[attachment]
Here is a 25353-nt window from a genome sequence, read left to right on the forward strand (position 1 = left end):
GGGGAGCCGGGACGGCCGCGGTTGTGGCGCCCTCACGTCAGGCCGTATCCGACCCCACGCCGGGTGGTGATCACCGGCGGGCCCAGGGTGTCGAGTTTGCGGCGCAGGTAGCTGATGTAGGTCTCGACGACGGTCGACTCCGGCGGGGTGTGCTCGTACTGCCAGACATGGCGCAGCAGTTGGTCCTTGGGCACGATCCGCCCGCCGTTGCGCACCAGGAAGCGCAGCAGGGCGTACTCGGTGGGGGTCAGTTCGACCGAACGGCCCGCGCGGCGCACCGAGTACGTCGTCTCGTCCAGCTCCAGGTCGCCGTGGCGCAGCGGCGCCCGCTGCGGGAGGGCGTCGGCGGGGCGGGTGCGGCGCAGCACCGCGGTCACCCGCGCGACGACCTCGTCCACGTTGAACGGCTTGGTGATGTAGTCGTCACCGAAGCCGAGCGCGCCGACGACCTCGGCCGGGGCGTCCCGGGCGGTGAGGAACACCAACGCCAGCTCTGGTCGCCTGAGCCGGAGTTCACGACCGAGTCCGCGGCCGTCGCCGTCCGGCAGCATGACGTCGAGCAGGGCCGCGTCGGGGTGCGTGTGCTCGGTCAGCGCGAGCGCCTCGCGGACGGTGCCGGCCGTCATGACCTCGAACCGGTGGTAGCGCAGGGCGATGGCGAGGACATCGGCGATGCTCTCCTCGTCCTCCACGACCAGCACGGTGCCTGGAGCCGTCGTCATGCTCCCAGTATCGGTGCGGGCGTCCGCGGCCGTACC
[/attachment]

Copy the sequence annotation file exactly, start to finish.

Here is a 25353-nt window from a genome sequence, read left to right on the forward strand (position 1 = left end):
GGGGAGCCGGGACGGCCGCGGTTGTGGCGCCCTCACGTCAGGCCGTATCCGACCCCACGCCGGGTGGTGATCACCGGCGGGCCCAGGGTGTCGAGTTTGCGGCGCAGGTAGCTGATGTAGGTCTCGACGACGGTCGACTCCGGCGGGGTGTGCTCGTACTGCCAGACATGGCGCAGCAGTTGGTCCTTGGGCACGATCCGCCCGCCGTTGCGCACCAGGAAGCGCAGCAGGGCGTACTCGGTGGGGGTCAGTTCGACCGAACGGCCCGCGCGGCGCACCGAGTACGTCGTCTCGTCCAGCTCCAGGTCGCCGTGGCGCAGCGGCGCCCGCTGCGGGAGGGCGTCGGCGGGGCGGGTGCGGCGCAGCACCGCGGTCACCCGCGCGACGACCTCGTCCACGTTGAACGGCTTGGTGATGTAGTCGTCACCGAAGCCGAGCGCGCCGACGACCTCGGCCGGGGCGTCCCGGGCGGTGAGGAACACCAACGCCAGCTCTGGTCGCCTGAGCCGGAGTTCACGACCGAGTCCGCGGCCGTCGCCGTCCGGCAGCATGACGTCGAGCAGGGCCGCGTCGGGGTGCGTGTGCTCGGTCAGCGCGAGCGCCTCGCGGACGGTGCCGGCCGTCATGACCTCGAACCGGTGGTAGCGCAGGGCGATGGCGAGGACATCGGCGATGCTCTCCTCGTCCTCCACGACCAGCACGGTGCCTGGAGCCGTCGTCATGCTCCCAGTATCGGTGCGGGCGTCCGCGGCCGTACC